Tribes sign the treaty to commit to bison repopulation and conservation in Polson, Montana Photograph: Dennis Jorgensen/WWF
Little Bear said they are also working with the Y2Y Initiative , which aims to create a massive wildlife corridor from Yellowstone to the Yukon for wildlife such as bears and wolves.
“We talked to the Y2Y people and said ‘hey, what about buffalo?’ And [they said], ‘we never thought about it but we can include buffalo.’” This year, wild bison returned to Banff national park after being gone over 100 years. Little Bear said the tribe’s Buffalo Treaty acted as a “catalyst” for the re-wilding in Canada’s first park.
“Tribes of the northern plains are the lead in wild bison restoration right now,” Proctor said. In 50 years’ time, the conservation community hopes to have at least 10 bison herds that number 1,000 animals – the minimum, he said, needed for the bison to fulfil their ecological role (currently only Yellowstone has a herd of more than 1,000 animals).
On top of that, Proctor hopes there will be a few herds of more than 10,000 animals, a herd size which hasn’t been seen since the mass extermination in the 19th century.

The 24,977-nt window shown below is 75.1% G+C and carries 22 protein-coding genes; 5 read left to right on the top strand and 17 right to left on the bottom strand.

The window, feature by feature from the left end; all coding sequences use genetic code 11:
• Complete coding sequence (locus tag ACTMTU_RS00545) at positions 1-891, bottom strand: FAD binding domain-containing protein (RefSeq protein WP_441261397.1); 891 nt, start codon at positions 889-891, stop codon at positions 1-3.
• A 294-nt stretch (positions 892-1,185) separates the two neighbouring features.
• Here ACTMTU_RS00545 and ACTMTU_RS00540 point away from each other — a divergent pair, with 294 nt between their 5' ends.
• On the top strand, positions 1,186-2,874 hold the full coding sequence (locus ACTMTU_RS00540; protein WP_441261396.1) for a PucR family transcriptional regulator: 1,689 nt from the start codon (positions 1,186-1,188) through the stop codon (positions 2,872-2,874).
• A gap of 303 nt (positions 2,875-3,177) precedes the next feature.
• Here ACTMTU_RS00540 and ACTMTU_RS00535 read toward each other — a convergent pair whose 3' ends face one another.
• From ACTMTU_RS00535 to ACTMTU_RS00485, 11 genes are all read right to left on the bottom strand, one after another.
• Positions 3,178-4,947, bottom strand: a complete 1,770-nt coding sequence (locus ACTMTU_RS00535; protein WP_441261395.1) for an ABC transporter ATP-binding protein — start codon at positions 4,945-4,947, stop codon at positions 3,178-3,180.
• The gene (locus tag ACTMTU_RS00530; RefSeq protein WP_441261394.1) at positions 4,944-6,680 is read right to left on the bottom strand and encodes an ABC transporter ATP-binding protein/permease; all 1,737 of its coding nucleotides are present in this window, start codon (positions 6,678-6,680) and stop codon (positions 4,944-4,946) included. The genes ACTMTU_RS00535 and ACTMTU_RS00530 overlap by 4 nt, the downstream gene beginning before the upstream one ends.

A coyote and bison in Lamar Valley, Yellowstone national park. Photograph: Sumiko Scott/Getty Images
“Well never see bison roaming the entire Great Plains again,” said Proctor. “We’ll never see 20 million to 30 million bison again. No one is trying to go back in time. We’re trying to go forward. We’re trying to restore this important animal where we can, where people want them, and to the level where they will help restore the natural balance.”
For any of this to happen, Native American tribes will be key. They have the land and the desire to bring back the continent’s largest land mammal. And it’s not just bison, Proctor said. They have been instrumental in conserving wolves, grizzly bears, swift foxes and black-footed ferrets among other species.
Magnan said Fort Peck’s “dream” is to have 2,500 buffalo in their conservation herd running on more than 40,000 hectares. Already the tribe has passed a resolution to purchase more land.
“It’s amazing … with limited budgets and widespread poverty, [Native American tribes] are the leader in wildlife restoration when compared to the state wildlife agency,” he said. “In reality, it was not the buffalo that left us, it was us that left the buffalo. So we have to do something.”